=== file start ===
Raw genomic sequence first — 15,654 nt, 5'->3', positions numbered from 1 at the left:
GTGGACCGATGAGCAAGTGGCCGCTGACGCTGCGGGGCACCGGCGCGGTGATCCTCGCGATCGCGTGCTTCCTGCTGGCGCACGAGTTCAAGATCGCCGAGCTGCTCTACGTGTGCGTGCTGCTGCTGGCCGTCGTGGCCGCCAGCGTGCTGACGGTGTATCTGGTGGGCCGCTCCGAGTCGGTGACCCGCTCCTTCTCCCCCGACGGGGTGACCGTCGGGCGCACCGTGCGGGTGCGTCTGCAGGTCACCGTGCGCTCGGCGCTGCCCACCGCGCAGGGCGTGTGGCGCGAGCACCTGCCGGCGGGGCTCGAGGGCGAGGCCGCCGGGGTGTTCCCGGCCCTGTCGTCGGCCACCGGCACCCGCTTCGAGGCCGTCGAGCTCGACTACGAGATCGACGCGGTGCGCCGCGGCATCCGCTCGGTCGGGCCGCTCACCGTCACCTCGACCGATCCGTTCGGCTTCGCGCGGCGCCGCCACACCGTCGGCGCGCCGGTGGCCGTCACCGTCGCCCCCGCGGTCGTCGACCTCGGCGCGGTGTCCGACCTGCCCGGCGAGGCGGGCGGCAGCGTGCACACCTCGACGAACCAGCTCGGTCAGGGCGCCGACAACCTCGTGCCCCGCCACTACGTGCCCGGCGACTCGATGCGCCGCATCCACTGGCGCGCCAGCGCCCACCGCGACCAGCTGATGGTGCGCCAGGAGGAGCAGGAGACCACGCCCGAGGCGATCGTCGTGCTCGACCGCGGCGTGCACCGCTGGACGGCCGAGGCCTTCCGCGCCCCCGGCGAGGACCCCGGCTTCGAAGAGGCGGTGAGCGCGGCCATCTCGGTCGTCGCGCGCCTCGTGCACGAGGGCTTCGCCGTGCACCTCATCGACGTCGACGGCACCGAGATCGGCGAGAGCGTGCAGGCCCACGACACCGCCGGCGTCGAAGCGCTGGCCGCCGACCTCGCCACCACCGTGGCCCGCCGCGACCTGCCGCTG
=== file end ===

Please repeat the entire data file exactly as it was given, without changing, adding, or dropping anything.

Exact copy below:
Raw genomic sequence first — 15,654 nt, 5'->3', positions numbered from 1 at the left:
GTGGACCGATGAGCAAGTGGCCGCTGACGCTGCGGGGCACCGGCGCGGTGATCCTCGCGATCGCGTGCTTCCTGCTGGCGCACGAGTTCAAGATCGCCGAGCTGCTCTACGTGTGCGTGCTGCTGCTGGCCGTCGTGGCCGCCAGCGTGCTGACGGTGTATCTGGTGGGCCGCTCCGAGTCGGTGACCCGCTCCTTCTCCCCCGACGGGGTGACCGTCGGGCGCACCGTGCGGGTGCGTCTGCAGGTCACCGTGCGCTCGGCGCTGCCCACCGCGCAGGGCGTGTGGCGCGAGCACCTGCCGGCGGGGCTCGAGGGCGAGGCCGCCGGGGTGTTCCCGGCCCTGTCGTCGGCCACCGGCACCCGCTTCGAGGCCGTCGAGCTCGACTACGAGATCGACGCGGTGCGCCGCGGCATCCGCTCGGTCGGGCCGCTCACCGTCACCTCGACCGATCCGTTCGGCTTCGCGCGGCGCCGCCACACCGTCGGCGCGCCGGTGGCCGTCACCGTCGCCCCCGCGGTCGTCGACCTCGGCGCGGTGTCCGACCTGCCCGGCGAGGCGGGCGGCAGCGTGCACACCTCGACGAACCAGCTCGGTCAGGGCGCCGACAACCTCGTGCCCCGCCACTACGTGCCCGGCGACTCGATGCGCCGCATCCACTGGCGCGCCAGCGCCCACCGCGACCAGCTGATGGTGCGCCAGGAGGAGCAGGAGACCACGCCCGAGGCGATCGTCGTGCTCGACCGCGGCGTGCACCGCTGGACGGCCGAGGCCTTCCGCGCCCCCGGCGAGGACCCCGGCTTCGAAGAGGCGGTGAGCGCGGCCATCTCGGTCGTCGCGCGCCTCGTGCACGAGGGCTTCGCCGTGCACCTCATCGACGTCGACGGCACCGAGATCGGCGAGAGCGTGCAGGCCCACGACACCGCCGGCGTCGAAGCGCTGGCCGCCGACCTCGCCACCACCGTGGCCCGCCGCGACCTGCCGCTG